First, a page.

Neal Stephenson's breakthrough novel was "Snow Crash," a pre-Internet book that seems positively prescient when you look at it now. It's a rousing adventure story about Hiro Protagonist, part pizza guy, part hacker, part samurai, who gets pulled into the mystery of a computer virus called Snow Crash that threatens to destroy the proto-internet that is the main setting of the novel. It's a truly great book, and there have been attempts to turn it into a film before, with Kathleen Kennedy and Frank Marshall attached to produce it at one point for Disney.
Now it looks like Joe Cornish, whose breakthrough film was last year's "Attack The Block," is set to write and direct the film, with Kennedy/Marshall once again attached, and the film this time set to be produced by Paramount.
This is exciting news. "Snow Crash" is a great piece of original science-fiction, and I would love for studios to stop demanding everything be a prequel or a requel or a sequel or a reboot or a whateverthehell that's already been made. As I watch the cast come together on Jose Padilla's "Robocop," I am impressed by the actors he's brought together, and I like Padilla, and I remain deeply, deeply unconvinced that we need a remake of an already perfect movie.
'Your Sister's Sister' star Mark Duplass and director Lynn Shelton on building a great movie relationship
A particularly genial sit-down with the creative team behind the great new film
When I sat down with Mark Duplass and Lynn Shelton to discuss their film "Your Sister's Sister" at Sundance this year, I was well aware of just how tight time was for everyone. I was working to juggle interviews and screenings, and Duplass was there representing two movies of his own and supporting his wife, Katie Aselton, who was there with her film "Black Rock." He was so stretched thin that I saw him napping in a chair between interviews.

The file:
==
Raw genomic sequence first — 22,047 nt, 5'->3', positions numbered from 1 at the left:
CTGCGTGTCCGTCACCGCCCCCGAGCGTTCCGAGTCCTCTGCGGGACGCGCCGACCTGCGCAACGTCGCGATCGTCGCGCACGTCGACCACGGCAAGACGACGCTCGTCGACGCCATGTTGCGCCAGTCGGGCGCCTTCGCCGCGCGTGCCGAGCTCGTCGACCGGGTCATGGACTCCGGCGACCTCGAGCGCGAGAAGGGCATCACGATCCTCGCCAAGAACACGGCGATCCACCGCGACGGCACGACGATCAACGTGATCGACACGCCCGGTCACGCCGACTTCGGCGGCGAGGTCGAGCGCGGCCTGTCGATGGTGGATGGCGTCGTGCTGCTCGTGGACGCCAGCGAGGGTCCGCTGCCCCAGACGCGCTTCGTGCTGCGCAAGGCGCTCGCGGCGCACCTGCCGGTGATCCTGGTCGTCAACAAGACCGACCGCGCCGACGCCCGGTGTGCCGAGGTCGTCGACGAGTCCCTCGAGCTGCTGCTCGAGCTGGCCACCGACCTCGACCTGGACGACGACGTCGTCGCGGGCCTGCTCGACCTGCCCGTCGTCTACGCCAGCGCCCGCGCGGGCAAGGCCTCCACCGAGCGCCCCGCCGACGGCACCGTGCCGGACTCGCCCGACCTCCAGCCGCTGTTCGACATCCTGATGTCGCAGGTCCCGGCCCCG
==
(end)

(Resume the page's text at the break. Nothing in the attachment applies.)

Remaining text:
Even so, once we all sat down together, our allotted interview time ended up stretching a bit because the conversation was going well. I've gotten to know Mark and his brother Jay on a professional basis over the last few years, and I think it's been a genuine pleasure watching them develop their voice from film to film, expanding their audience while maintaining their own sensibilities.
I saw Shelton's "Humpday" at Sundance a few years ago, and I admired the way it navigated a potentially gross joke to create something smart and heartfelt and funny. I was excited for "Your Sister's Sister," but unprepared for what a jump Shelton seemed to make from one film to the next.
How did a tattoo turn a press day encounter into pure magic?
It is not every day that I am offered a sit-down interview with Vanilla Ice.
And, to be honest, I would not have expected it to go quite the way it did. After all, I remember the release of "Cool As Ice." I remember his pop culture moment and how absurd it was, and I can't claim to have been a fan.
In "That's My Boy," Rob Van Winkle shows up, once again transformed into Vanilla Ice, playing an exaggerated and ridiculous version of the persona that people know. It's one of those jokes that could easily fall flat, except he's actually very good at tweaking the public perception of him.
As we were waiting to do the interviews, my sons asked me who I was going to be talking to over the course of the day, and I listed the various people who were participating. When I mentioned "Vanilla Ice," they were immediately entertained by the name, and they started asking me questions about him.
How does improvisation play into this tender little film?
One of those moments when I realize how absurd my job can be took place during this year's Sundance Film Festival. I was waiting for my cameraman to set up for the interview we were about to do and standing in the lobby of the building everyone was using for interviews. I realized that Christina Hendricks was standing next to me, while in front of me, Lizzy Caplan and Alison Brie were chatting, and Teresa Palmer was at the bar on the other side of me.
And when I walked away? It was so I could sit down with Emily Blunt and Rosemarie DeWitt.
Yes, I am aware that is preposterous, and that I should count myself lucky.
Sitting down with the female leads of "My Sister's Sister" was a pleasure because (A) one can never spend enough time talking to Emily Blunt and (B) "My Sister's Sister" is kind of awesome. It's a small, tender, brutally honest movie that features great performances from all three of the leads. Playing sisters, though, requires a special sort of bond that you need to somehow communicate to an audience, and that's what I wanted to talk to Blunt and DeWitt about when we spoke.